Twice a week there’s also a hydrotherapy sessions, I bet your thinking “ooh, that sounds nice and relaxing, like a posh day spa with thermal pools and Jacuzzis”. I too thought that. Until I went. It’s an opportunity to really push your exercise without putting any weight on your injury, so lots of swimming lengths and lots of “aqua-jogging”. Imagine the moves you make when running. Now imagine that in a swimming pool, running through the water. To begin with you have a float belt on to stop you from drinking the whole pool, but as you get stronger (like I am now) they take away the float belt and you have nothing to keep your head above water except for your jogging moves! It’s a toughie, but again, you feel like you’ve worked well at the end of it.

At least the pool is kind of warm – not like the ice bath that they’ve been giving me lately to ease my aches and pains. Last Wednesday I found myself stood up to my hips in a barrel of iced water. Yes, ICED water. The first 2 minutes were the worst, but then my body started to get the hang of dealing with the cold and stinging, and it wasn’t quite so bad. As the ERI said “If it’s good enough for top athletes like Mo Farrah and Paula Radcliffe….” And you know what, it worked. My aches were nowhere near as bad for the rest of the week. Whether its psychological or it really works I don’t care, all I know is that it worked for me!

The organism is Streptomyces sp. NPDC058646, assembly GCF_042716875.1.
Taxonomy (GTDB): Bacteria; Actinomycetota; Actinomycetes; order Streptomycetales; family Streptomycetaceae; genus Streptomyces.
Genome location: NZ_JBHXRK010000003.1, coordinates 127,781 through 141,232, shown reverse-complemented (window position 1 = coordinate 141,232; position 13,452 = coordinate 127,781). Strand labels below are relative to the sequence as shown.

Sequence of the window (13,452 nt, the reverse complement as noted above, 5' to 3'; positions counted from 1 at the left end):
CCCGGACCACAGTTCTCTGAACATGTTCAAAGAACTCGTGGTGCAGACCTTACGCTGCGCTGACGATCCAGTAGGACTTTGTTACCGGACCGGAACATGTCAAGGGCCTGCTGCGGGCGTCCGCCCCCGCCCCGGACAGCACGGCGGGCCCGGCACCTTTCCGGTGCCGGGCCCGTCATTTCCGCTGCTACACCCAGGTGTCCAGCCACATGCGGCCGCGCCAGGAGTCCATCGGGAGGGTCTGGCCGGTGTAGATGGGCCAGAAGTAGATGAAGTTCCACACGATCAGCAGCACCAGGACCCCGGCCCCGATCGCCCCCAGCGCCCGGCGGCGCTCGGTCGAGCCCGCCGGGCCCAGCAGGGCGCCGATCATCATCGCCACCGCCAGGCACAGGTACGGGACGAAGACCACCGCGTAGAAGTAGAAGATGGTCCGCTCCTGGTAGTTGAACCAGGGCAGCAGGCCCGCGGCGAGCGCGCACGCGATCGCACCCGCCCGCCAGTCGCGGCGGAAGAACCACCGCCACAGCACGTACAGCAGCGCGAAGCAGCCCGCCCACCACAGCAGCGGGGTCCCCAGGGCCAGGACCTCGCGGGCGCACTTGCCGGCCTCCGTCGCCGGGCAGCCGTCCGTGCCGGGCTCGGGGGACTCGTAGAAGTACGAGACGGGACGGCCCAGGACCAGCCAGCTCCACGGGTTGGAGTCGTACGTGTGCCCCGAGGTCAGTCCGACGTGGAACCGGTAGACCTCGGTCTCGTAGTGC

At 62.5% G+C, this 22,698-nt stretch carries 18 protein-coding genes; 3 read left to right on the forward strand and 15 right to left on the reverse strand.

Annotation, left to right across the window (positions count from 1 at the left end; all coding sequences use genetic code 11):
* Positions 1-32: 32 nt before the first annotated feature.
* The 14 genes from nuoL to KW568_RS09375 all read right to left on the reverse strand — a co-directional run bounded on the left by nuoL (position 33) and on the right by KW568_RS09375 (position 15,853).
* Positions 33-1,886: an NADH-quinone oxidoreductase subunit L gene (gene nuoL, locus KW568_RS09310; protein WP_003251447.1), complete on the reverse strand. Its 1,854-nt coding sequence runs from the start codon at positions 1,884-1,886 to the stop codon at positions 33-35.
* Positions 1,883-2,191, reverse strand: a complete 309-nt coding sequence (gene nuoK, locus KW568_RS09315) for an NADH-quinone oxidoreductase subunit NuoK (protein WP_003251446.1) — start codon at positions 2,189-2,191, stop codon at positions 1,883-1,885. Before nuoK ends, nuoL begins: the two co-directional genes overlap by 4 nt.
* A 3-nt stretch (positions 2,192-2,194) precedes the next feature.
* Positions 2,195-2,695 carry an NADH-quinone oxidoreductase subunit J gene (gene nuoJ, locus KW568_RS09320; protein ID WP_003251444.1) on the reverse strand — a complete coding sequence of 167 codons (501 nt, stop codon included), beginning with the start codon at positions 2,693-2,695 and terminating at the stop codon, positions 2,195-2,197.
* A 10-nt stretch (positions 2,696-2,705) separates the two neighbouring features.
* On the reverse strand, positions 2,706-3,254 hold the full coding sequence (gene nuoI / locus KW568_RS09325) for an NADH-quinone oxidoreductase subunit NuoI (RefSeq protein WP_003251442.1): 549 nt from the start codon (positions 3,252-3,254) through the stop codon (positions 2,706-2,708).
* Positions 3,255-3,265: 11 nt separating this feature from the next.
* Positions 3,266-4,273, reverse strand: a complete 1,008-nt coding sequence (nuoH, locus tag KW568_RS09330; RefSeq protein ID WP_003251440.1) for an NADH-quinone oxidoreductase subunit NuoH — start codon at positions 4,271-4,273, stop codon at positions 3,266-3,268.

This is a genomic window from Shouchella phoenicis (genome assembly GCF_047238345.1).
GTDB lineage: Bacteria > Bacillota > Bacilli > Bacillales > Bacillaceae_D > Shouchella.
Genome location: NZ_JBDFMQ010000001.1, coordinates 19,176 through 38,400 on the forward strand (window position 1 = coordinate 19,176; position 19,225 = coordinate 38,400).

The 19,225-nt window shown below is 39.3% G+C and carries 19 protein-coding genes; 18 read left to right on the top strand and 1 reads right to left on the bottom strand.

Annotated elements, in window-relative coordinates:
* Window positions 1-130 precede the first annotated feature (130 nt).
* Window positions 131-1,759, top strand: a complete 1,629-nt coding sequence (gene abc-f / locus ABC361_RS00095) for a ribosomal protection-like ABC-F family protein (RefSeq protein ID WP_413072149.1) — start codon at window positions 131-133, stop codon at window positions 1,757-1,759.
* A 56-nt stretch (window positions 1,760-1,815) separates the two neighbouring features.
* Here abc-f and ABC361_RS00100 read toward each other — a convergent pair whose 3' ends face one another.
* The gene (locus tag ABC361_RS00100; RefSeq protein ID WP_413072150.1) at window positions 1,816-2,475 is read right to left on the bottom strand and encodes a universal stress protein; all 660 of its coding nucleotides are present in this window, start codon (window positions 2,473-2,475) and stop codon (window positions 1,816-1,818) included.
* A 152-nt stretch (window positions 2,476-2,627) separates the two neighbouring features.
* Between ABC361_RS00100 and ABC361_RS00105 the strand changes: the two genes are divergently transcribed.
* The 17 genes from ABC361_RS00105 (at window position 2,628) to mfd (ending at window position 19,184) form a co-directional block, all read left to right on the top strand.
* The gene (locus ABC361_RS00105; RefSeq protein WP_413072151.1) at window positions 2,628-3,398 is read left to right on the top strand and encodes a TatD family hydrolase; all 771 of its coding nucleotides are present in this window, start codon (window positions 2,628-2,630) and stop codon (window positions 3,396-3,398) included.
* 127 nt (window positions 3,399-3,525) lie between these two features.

So now I’ve finished the intensive full-time part of “smashing the phys” as the Royal Marines say, and now I’m back into normal work, carrying on with the rehab for an hour or two a day. Hopefully it won’t be too long before I get upgraded again and get back on an equal footing with my fellow photogs. Not that I (or my family) want me to go to a conflict zone, but it will be good to be like my colleagues once more and be one of those who can!


 

Advertisements

8 thoughts on “Those that can, do. Those that can’t however……

  1. I look forward to reading how you get on.

    My son is in the RAF and due to go to Afghan early next year , so I know how your family must be feeling. Please don’t rush the physio etc. IDeployment will still be there when you’re finally up to full strength – getting there as and when your body allowsm rather than your mind.

    Good luck and all the best.

    Suzie x

    • Thanks Suzie, I know I need to take it slowly on the rehab, I got mega frustrated last week as I felt I should be fixed by now, but have realised that there’s no rush! Thanks for reading, hopefully you’ll enjoy my future blogs too 🙂 x

    • Hi there,

      Thanks, I am doing pretty well, I know I could be a much worse position, as many others in the forces are, my problem is nothing compared to some, and I know that I’ll be back to full fitness soon. Thanks for your support 🙂

Leave a Reply

Fill in your details below or click an icon to log in:

WordPress.com Logo

You are commenting using your WordPress.com account. Log Out / Change )

Twitter picture

You are commenting using your Twitter account. Log Out / Change )

Facebook photo

You are commenting using your Facebook account. Log Out / Change )

Google+ photo

You are commenting using your Google+ account. Log Out / Change )

Connecting to %s

%d bloggers like this: